Republicans were hoping for unity around Donald Trump after he effectively locked up the nomination, but with less than a month to go before the convention, togetherness is in short supply for the GOP.
First, there are outright defections from the party. Sure, the people who are publicly refusing to vote for Trump are not sitting politicians, but these are still significant members of the party, and this sort of open dissent has no modern precedent.
And as the election rages on, there could well be new additions to this club, particularly among politicians who face tough reelections.
What may be more significant is the number of high-profile GOP politicians who have said they won’t attend the convention in July or they won’t speak at it, a clear sign that they don’t want their names associated with the person who would normally be considered the head of their party.
Who has actually left the party?
That depends on what you mean by “left.”
The biggest name to actually change registration from Republican because of Trump is columnist George Will, a Pulitzer-Prize winner. He reportedly declared the GOP “not my party” at an event because it nominated Trump, a man he’s routinely criticized.
Many people have no idea who George Will actually is, and thus couldn’t care less.
And obviously your average Trump voter would actually cheer on his exit as just another establishment casualty.
It was undoubtedly Stephen Colbert who had the best jokes about it, though.
The other group of defectors in this category is Republicans who have not sworn off being a Republican but have declared they’ll vote for Hillary Clinton. This includes Former Treasury Secretary Henry Paulson, who served under George W. Bush, former top-level George W. Bush official Richard Armitrage, and Brent Scowcroft, a top national security adviser for a number of Republican presidents going back to Gerald Ford.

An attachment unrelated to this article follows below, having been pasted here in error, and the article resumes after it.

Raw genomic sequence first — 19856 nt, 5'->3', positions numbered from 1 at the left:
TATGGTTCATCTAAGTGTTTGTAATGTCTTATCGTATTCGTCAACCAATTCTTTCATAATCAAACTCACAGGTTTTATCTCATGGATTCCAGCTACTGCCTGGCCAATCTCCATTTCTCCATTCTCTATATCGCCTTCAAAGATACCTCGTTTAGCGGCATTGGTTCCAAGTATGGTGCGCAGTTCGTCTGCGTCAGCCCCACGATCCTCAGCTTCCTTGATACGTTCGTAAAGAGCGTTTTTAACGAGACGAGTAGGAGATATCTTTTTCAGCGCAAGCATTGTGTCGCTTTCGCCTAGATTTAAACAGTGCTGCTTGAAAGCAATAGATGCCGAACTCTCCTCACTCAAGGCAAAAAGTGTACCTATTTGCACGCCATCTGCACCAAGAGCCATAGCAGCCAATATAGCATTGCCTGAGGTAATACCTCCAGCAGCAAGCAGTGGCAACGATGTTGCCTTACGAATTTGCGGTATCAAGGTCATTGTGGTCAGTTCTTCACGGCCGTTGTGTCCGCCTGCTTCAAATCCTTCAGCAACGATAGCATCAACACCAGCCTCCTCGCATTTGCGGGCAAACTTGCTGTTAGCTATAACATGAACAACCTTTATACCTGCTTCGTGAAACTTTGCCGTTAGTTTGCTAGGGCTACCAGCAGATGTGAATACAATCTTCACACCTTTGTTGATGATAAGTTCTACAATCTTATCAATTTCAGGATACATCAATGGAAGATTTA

Admittedly that’s not a roster of well-known people.
Then there’s the people who won’t endorse or vote for him, which, so far, includes:
- the Bushes (both Georges and Jeb)
- Ben Sasse
- Mitt Romney
- Mark Kirk of Illinois
- Jeff Flake of Arizona
- John Kasich (so far) of Ohio
- Charlie Baker of Massachusetts
- Larry Hogan of Maryland
- The Koch brothers
- A score of pundits, from the Weekly Standard’s Bill Kristol to Glenn Beck
- A list of people who say they simply won’t give an affirmative “yes” or “no” to supporting Trump, including Condoleezza Rice and Gov. Rick Snyder of Michigan
- Lindsey Graham of South Carolina, who famously had this to say:
Who has said they won’t speak at the Republican Convention?
Equally bad for Trump is that many Republicans have said they’re not interested in speaking at the GOP Convention this year, because typically you’d have to fight for such a platform and it’s considered an ideal springboard to national prominence.
And many more have said they’re skipping the convention altogether.
As Politico and others have reported, there are a notable number of GOP heavy hitters sitting out the convention or saying they won’t speak on Trump’s behalf.
- You have Romney, the Bushes, and McCain, which means every past nominee going back to 1988
- Marco Rubio
- Ted Cruz (but that could change)
- Obviously manv of the names from the previous list, including Lindsey Graham
- Rob Portman of Ohio, who has been talked about as a vice presidential candidate, who spoke at the last convention, and who comes from the state where the convention is hosted
- Trey Gowdy of South Carolina, a high-profile congressman who led the latest Benghazi investigation
- Mark Sanford of South Carolina, a former two-term governor
- A slew of other high-profile House members, including Mia Love, Congress’ only black woman, and New York Rep. Elise Stefanik, who helped write the party’s platform at the last convention
- Mississippi Sen. Roger Wicker
- Oregon Rep. Greg Walden
- Florida Rep. Carlos Curbelo
- New Hampshire Sen. Kelly Ayotte
- Illinois Gov. Bruce Rauner
- South Carolina Gov. Nikki Haley
- Senator Majority Whip John Cornyn
Will any of this matter?
That’s the real question. Obviously Trump thrives on anti-establishment sentiment, and his voters don’t give a damn about whether John Cornyn will attend the GOP Convention. They don’t give a damn about their being a GOP Convention, for that matter.
The problem for him will be with whipping up enthusiasm for undecided voters – particularly independents – who still find Trump alarming, because everything that I just laid out only serves to underscore the idea that he’s a joke in human form.
That will probably remain his key problem all the way to Nov. 2.